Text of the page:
Opera Xeniae by Juris Ābols recorded by Latvian Radio Choir

Latvia, a land of musicians and composers, has provided the world with many distinctive and unusual compositions and performances – from harsh and unforgiving to beautiful and angelic, the spectrum continues to broaden and become even more panoramic with each passing year. One composer that consistently remained outside this spectrum is the late Juris Ābols, as his works defy classification or even description. A self-proclaimed ‘Dadaist’, Ābols followed no rules, broke just about every convention, and made little effort to make his compositions understandable, even decipherable.

However, this stubbornness is what makes Ābols’ works so unique, even memorable. Ābols, who passed away in 2020, had a long and fruitful working relationship with the Latvian Radio Choir, who recorded many of his works, including his choral cycle (or, in Ābols’ description, ‘cumulative cantata’) ‘Jautrā sabiedrība’, released in 2009. As a tribute to the late composer, in 2022, the Latvian national record label Skani released the Latvian Radio Choir’s recording of what is perhaps Ābols’ magnum opus – the opera Xeniae.

The booklet notes that the opera has ‘a libretto based on motifs in the work of Martial and Aristophanes’, and Latvian Radio Choir conductor Sigvards Kļava offers one of Ābols’ abstract explanations – “the place and existential struggle of the creative person in today’s global and cosmic world”. The CD booklet contains a discussion of the work and the composer between Kļava and musicologist Orests Silabriedis, where both gamely try to make sense of it all. It is telling that Kļava notes that when Ābols presented some of the score to him, Kļava wasn’t sure which way to turn the score, was it upside down or right-side up!

The work itself is a bewildering mishmash of styles, sounds and ideas. It is a difficult listen, since Ābols seems to intentionally not want to develop any musical theme before moving on to a different theme in a different style. Sacred music gives way to Balkan elements which transform into jazz and then to Mongolian throat singing, all in the space of minutes. Spoken word alternates with singing. The libretto is included in the CD booklet, but that offers little help in understanding the ‘story’ (if there even is one).

Listeners may find this a challenging listen, as the rapid tonal and style shifts are disconcerting, even disorienting. It will also be up to the listener to interpret this – is there a method to this madness or is it just random musical ideas stitched together. But perhaps that is the charm of this work, that it is really up to each individual listener to find meaning – or accept that there is no meaning. The Latvian Radio Choir and conductor Sigvards Kļava, however, deserve praise for throwing themselves headlong into this recording and performance, and treating the often absurd material with a professional approach, even a sense of reverence for the creative vision of Juris Ābols, even as the work occasionally wanders into profane territory (texts about body parts and functions, among other elements). There are many moments of beauty, even whimsy, throughout the opera, but one does wish that Ābols had developed some of the musical ideas more thoroughly before moving onto the next idea.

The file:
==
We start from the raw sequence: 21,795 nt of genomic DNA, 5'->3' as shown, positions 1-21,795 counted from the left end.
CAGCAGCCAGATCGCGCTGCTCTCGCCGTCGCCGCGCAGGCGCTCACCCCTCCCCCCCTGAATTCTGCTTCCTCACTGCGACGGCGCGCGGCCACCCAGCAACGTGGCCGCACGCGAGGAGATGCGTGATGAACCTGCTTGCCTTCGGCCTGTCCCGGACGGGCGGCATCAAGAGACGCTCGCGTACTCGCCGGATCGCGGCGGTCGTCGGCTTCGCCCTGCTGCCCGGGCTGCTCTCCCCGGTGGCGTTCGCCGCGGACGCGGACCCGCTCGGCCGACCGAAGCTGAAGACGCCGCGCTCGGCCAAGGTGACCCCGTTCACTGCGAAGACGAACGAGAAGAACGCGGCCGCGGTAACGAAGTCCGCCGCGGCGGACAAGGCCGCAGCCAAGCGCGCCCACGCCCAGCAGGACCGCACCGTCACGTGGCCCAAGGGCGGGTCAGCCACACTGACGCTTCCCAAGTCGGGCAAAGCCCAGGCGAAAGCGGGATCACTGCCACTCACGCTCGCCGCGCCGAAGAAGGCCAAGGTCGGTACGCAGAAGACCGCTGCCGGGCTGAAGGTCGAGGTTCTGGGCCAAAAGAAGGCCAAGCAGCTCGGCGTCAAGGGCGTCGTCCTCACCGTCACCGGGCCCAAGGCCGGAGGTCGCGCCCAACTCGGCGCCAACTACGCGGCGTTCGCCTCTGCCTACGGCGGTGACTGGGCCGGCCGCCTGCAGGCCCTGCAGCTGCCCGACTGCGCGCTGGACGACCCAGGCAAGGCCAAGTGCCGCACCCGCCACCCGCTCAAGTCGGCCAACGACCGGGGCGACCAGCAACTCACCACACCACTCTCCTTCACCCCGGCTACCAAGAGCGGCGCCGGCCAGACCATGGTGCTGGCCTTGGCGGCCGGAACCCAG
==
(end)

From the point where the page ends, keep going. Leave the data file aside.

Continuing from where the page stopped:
The CD booklet also includes a touching epitaph to Juris Ābols by Sigvards Kļava, and Kļava describes many of the charming (and occasionally highly bizarre) quirks of the composer, such as Ābols’ tendency to smear himself in turpentine when he got sick, or about one of Ābols’ compositions about globalization (a favorite theme of the composer), but much of the text was about bacteria.

Xenia is occasionally bewildering, occasionally fascinating, due to its incongruous mixture of styles, but never dull, thanks to the spirited performance by the Latvian Radio Choir and conductor Sigvards Kļava. Though one gets the sense the performers were not quite sure of what they were singing, they give it their all, and the performances are vivacious and often humorous. Composer Juris Ābols’ creative skills are on full display here, and one has to admire the composer for blithely ignoring all compositional rules and traditions to create a singular work like Xenia.

Juris Ābols: Opera Xeniae

Latvian Radio Choir, conductor Sigvards Kļava

Skani LMIC 140, 2022

For further information, please visit the Latvian Radio Choir website and the Skani website.

Egils Kaljo is an American-born Latvian from the New York area . Kaljo began listening to Latvian music as soon as he was able to put a record on a record player, and still has old Bellacord 78 rpm records lying around somewhere.

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